Children’s therapy: what it looks like by Gorana Arnaud

In general, treating children in therapy is more complicated then treating adults. When an adult is in therapy, there is only one person for the therapist to consider: the patient. With a child, there are at least two distinct entities: the child, and the parent. Should the father and mother be separated or in conflict, there might be three sides to take into account. However, this does not mean that the counsellor must play the role of mediator or 'referee' as can sometimes be the case in particularly difficult sessions of couples’ therapy. When a child is involved, the only thing that really matters is what is in his or her best interest.

Children s therapy

 

What makes treating children so moving and gratifying is that, in nearly all cases, the parent who brings their child to see a therapist does really want what is best for their kid, they simply don’t know how to go about it. They’ve tried following their intuition, tried following the advice of well-meaning people around them, and they simply feel stuck, whilst their little one’s troubles still persist.

 

Most theories in psychology and psychoanalysis describe the child as a "symptom" of the parent. This means that THE CHILD IS LIKE A SPONGE, ABSORBING ALL OF THE PARENT’S MOODS AND FEARS, as well as the general atmosphere within the home, without necessarily having the adult capacity to verbalise them. For example, when mum is down because dad is away a lot, the young child might develop bedwetting as a symptom, the somewhat older child might react with difficulties concentrating and thus a sudden sharp decline in school results. Therefore, it is absolutely essential that at least one parent receives consideration from the therapist who will take special care to implicate them in their child’s healing process. This is, despite changing family structures and gender roles, still by far the mother.

 

The mother-child bond is so unique, it is the surest and fastest way for a child to become serene, healthy and happy again. So, if the therapist considers solely the child, and keeps the parents at bay, because most therapists in practice are indeed female, it is the therapist that becomes in a way the "substitute mother". This, in my opinion, is completely counterproductive, not benefitting the child at all. And whilst it may be inevitable in extreme settings such as hospitals or orphanages where the real mother is absent due to unavoidable circumstances, in the private practice setting it is simply too much.

 

What is needed is not a "second" mother, what is needed is to strengthen the fragilized bond between mother and child, so the child can become secure and carefree once again. Once the child enjoys this feeling of security, the pathological symptoms that brought them into therapy tend to disappear very quickly of their own accord. This is why, during the very first session, in which at least one parent is present together with the child, I explain to them that when working with children, my role is that of "parental assistant" or "mum’s helper".

 

So, in the very first therapy session, the parent and child are present together, and the parent explainwhy they want their son or daughter to see a therapist. Then, the child is asked for their point of view, if they have anything they want to say or to add. At the end of this session, I will ask the child directly: "Would it be ok if you were dropped off at my officeIn general, treating children in therapy is more complicated then treating adults. When an adult is in therapy, there is only one person for the therapist to consider: the patient. With a child, there are at least two distinct entities: the child, and the parent. Should the father and mother be separated or in conflict, there might be three sides to take into account. However, this does not mean that the counsellor must play the role of mediator or 'referee' as can sometimes be the case in particularly difficult sessions of couples’ therapy. When a child is involved, the only thing that really matters is what is in his or her best interest.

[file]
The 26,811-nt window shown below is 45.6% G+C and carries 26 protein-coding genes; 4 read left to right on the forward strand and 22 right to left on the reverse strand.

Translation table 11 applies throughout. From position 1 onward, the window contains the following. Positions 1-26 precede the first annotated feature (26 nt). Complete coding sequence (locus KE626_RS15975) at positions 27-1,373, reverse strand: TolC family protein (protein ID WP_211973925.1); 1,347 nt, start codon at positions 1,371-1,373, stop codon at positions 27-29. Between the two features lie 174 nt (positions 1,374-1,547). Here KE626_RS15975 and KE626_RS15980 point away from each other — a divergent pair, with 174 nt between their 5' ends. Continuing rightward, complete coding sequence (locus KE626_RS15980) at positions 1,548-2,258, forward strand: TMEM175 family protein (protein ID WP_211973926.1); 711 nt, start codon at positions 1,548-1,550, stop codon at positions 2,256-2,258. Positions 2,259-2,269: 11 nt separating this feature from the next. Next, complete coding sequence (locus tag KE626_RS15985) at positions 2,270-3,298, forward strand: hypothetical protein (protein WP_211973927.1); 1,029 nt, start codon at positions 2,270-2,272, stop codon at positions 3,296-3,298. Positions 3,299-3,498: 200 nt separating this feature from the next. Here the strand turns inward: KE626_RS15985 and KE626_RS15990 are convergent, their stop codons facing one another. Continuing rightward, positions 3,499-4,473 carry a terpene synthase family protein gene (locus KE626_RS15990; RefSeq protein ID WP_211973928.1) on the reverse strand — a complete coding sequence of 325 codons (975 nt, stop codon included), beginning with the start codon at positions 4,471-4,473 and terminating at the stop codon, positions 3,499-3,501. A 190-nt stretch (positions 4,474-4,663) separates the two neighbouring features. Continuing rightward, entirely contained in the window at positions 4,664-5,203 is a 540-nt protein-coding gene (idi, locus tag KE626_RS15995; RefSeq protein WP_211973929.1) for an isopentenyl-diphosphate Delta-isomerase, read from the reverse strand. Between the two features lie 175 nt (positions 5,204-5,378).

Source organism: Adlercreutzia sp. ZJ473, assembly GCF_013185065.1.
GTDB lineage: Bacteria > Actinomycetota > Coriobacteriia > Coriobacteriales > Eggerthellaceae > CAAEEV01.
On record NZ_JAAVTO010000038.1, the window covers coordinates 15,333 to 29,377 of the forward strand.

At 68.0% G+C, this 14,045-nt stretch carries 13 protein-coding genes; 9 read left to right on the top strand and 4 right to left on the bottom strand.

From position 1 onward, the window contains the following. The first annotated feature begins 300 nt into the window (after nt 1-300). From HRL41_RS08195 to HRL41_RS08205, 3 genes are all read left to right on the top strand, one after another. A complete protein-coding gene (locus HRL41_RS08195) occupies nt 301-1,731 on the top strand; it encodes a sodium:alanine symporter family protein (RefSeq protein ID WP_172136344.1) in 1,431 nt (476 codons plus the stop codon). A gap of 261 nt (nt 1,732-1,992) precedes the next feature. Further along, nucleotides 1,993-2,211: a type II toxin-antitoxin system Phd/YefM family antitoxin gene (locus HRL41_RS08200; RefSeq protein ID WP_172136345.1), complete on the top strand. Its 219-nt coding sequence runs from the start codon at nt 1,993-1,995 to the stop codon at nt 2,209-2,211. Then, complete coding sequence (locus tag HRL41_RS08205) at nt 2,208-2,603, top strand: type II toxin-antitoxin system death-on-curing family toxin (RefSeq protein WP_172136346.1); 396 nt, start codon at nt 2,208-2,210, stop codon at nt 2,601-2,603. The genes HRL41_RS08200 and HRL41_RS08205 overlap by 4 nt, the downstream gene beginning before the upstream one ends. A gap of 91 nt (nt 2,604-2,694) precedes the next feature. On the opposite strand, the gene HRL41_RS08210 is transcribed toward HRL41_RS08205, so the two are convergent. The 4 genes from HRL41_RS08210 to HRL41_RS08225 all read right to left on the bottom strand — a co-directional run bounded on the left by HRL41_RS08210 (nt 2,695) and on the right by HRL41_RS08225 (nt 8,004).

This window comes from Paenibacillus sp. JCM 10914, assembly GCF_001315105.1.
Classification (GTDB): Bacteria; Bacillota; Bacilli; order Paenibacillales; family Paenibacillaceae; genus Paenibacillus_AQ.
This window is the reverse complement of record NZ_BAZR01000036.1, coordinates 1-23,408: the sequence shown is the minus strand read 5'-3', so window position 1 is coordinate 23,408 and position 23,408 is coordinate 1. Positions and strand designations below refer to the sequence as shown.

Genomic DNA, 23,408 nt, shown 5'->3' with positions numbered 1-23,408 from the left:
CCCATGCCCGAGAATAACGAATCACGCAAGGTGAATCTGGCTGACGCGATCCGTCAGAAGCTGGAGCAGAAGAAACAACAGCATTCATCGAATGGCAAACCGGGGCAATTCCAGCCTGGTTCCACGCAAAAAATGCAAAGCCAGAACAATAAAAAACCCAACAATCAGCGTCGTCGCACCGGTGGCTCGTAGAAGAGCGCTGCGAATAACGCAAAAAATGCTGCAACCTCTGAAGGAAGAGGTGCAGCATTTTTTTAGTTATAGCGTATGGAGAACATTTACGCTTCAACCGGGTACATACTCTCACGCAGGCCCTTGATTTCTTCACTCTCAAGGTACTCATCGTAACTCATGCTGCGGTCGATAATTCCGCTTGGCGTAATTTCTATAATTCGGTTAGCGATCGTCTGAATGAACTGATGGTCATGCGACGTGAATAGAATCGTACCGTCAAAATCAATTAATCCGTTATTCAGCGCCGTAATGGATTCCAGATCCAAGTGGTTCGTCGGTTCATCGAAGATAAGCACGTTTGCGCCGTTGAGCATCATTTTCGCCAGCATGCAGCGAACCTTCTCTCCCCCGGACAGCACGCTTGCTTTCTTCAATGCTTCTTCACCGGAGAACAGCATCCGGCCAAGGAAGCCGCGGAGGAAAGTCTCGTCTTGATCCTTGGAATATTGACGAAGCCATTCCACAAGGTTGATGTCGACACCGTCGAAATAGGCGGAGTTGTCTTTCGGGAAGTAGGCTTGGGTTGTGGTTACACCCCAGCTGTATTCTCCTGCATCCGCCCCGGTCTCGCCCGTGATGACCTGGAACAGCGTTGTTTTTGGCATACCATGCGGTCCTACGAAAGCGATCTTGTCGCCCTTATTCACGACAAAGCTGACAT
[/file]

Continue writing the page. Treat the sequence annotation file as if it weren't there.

What makes treating children so moving and gratifying is that, in nearly all cases, the parent who brings their child to see a therapist does really want what is best for their kid, they simply don’t know how to go about it. They’ve tried following their intuition, tried following the advice of well-meaning people around them, and they simply feel stuck, whilst their little one’s troubles still persist.

Most theories in psychology and psychoanalysis describe the child as a "symptom" of the parent. This means that THE CHILD IS LIKE A SPONGE, ABSORBING ALL OF THE PARENT’S MOODS AND FEARS, as well as the general atmosphere within the home, without necessarily having the adult capacity to verbalise them. For example, when mum is down because dad is away a lot, the young child might develop bedwetting as a symptom, the somewhat older child might react with difficulties concentrating and thus a sudden sharp decline in school results. Therefore, it is absolutely essential that at least one parent receives consideration from the therapist who will take special care to implicate them in their child’s healing process. This is, despite changing family structures and gender roles, still by far the mother.